Thursday, October 22, 2020
Perfil

ECONOMY | 08-04-2020 11:20

‘Segmented’ reopening of shops, factories on cards to avoid bankruptcies

Business leaders and trade unionists witnessing a government shift from isolation to “social distancing,” in order to allow for a resumption of activities amid fears of bankruptcy.

After almost two hours of meetings at the Olivos presidential residence on Tuesday, and in response to Chamber of Commerce (CAC) pressures for a more flexible quarantine, President Alberto Fernández is budging. The Peronist leader has moved closer to the position held by some business leaders and trade unionists, who are now witnessing a government shift from isolation to “social distancing,” in order to allow for a resumption of activities while avoiding crowds as a safeguard against Covid-19.

“Some public works will return and also the manufacture of agricultural machinery. Shops will start opening as from next Monday in a gradual and segmented pattern,” explained CAC secretary Natalio Grinman told Perfil on Tuesday night.

In the course of the rest of the week, what commercial activities are coming back and under what conditions will be finally defined.

Bankruptcy threat

The Argentine Industrial Union (UIA) and the CGT labour umbrella union grouping also joined the CAC in the meeting with the president Tuesday. In recent weeks all sides have shared a request to relax the quarantine with many firms risking bankruptcy if the economic paralysis is prolonged. The reopening of shops would be within a reduced timetable and with rotating staff with a controlled inflow of customers respecting spaces.

“The idea includes all the sanitary precautions: face-masks, alcohol-based hand gel sanitiser while avoiding people aged over 65”, added the CAC representative.

The halt in construction jeopardises 100,000 jobs while in tourism a further 200,000 employees and self-employed are at risk. In recent years industrial and commercial activities have lost over 200,000 jobs and even if dismissals are banned for the next 60 days, the agreement between Techint and UOCRA building workers union confirming the layoffs of 1,450 workers shows that if both sides are agreed, the government cannot restrain them.

But the loss of earnings with the chain of payments cut also translates into wages being reduced and paid piecemeal. Various companies like Neverland, Garbarino and Musimundo announced last week that they would only be paying staff 30 percent of their salaries, later joined by McDonalds paying 50 percent, while others opted for quotas. That loss of income carries the impact of a further fall in consumption.

This year economists are forecasting a 4.3 percent drop of GDP on average according to the Central Bank’s latest REM (Relevamiento de Expectativas de Mercado) survey although the figure depends on the duration of the pandemic.

Less activity also lowers the revenues of a state facing higher spending. 

“The deeper recession from the quarantine will reduce even more state revenues, which will also suffer from tax exemptions. As a result, the fiscal red ink will grow from greater spending and less revenue,” concludes the Ecolatina consultancy firm.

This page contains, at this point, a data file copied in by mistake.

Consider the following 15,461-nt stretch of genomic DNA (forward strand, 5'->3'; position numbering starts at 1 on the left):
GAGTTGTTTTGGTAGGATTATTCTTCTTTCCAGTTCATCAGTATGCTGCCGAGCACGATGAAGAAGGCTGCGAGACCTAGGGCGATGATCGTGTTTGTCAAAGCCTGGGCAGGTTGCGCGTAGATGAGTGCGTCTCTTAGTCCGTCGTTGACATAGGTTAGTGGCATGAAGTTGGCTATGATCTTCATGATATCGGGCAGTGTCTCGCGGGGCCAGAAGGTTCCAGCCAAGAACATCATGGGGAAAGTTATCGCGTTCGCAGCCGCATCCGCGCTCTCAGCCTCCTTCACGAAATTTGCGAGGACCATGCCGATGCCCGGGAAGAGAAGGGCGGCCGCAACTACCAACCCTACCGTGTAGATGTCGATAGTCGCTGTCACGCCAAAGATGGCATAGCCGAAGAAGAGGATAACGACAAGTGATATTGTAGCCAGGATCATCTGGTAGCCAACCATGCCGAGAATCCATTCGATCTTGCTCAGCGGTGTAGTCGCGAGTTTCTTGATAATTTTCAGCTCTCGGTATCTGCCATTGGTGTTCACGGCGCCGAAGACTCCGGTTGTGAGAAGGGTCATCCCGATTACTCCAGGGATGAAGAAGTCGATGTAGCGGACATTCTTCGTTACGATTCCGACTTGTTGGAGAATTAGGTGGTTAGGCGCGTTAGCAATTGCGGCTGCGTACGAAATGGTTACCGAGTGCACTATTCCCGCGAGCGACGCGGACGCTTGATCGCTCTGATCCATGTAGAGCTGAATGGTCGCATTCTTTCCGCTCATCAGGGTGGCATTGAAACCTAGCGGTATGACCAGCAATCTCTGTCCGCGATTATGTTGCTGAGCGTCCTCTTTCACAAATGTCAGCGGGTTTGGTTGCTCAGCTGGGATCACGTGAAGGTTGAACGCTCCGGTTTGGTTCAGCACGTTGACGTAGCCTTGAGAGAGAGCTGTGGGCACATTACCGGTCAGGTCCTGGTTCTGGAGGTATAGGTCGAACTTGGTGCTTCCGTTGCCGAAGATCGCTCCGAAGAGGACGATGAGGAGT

Phased withdrawal

The government has confirmed that it is planning a gradual and phased withdrawal from lockdown.

“The kids won’t be going back to class. Working sectors will have to go back in a gradual and organised manner,” Buenos Aires Province Lieutenant-Governor Verónica Magario told the C5N news channel.

“We made our request on behalf of all sectors. I reckon something will have to give because otherwise the sector is going to suffer and many companies go broke,” remarked Grisman.

One proposal made by his Chamber was to combine e-commerce with delivery as being done by the retailers themselves, independently of the logistics companies and whether the outlets are open. Segmentation is also proposed in territorial form according to the level of risk and urban density, criteria also given by UOCRA and the Chamber of Construction to revive public works.

For shops in general, the idea is to open with 50 percent of their staff, allowing the gradual entry of customers, something also promoted for shopping centres. The proposals given to the government to analyse this week also included restaurants, also working up to half their capacity and staff. Catering outlets have opted for delivery until now and some appeal to the solidarity of their clients, asking them to buy “future” meals to sustain cash flow.

Banking

Meanwhile, over the weekend, the Central Bank defined that banks would be opening next week with appointments made in advance and for general business, according to the last number of DNI identity cards, so that companies can resolve the lack of access to the soft credits fixed by the Central Bank – one of the demands made by business chambers and many PYMES (small and medium-sized firms).

Nevertheless, the La Bancaria trade union has presented a note to Labour Minister Claudio Moroni requesting strict compliance with sanitary safety measures. In the request, addressed to Central Bank Governor Miguel Pesce and ANSES social security administration chief Alejandro Vanoli, La Bancaria secretary-general Sergio Palazzo calls for a ‘Covid-19 Protocol’, including temperature detectors, restricted public entry, an hourly clean-up and disinfection, the provision of alcohol-based hand gel, face-masks, gloves and anti-bacterial soap among other points. 

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Patricia Valli

Patricia Valli

Editora de Economía y 50y50 de Diario Perfil.

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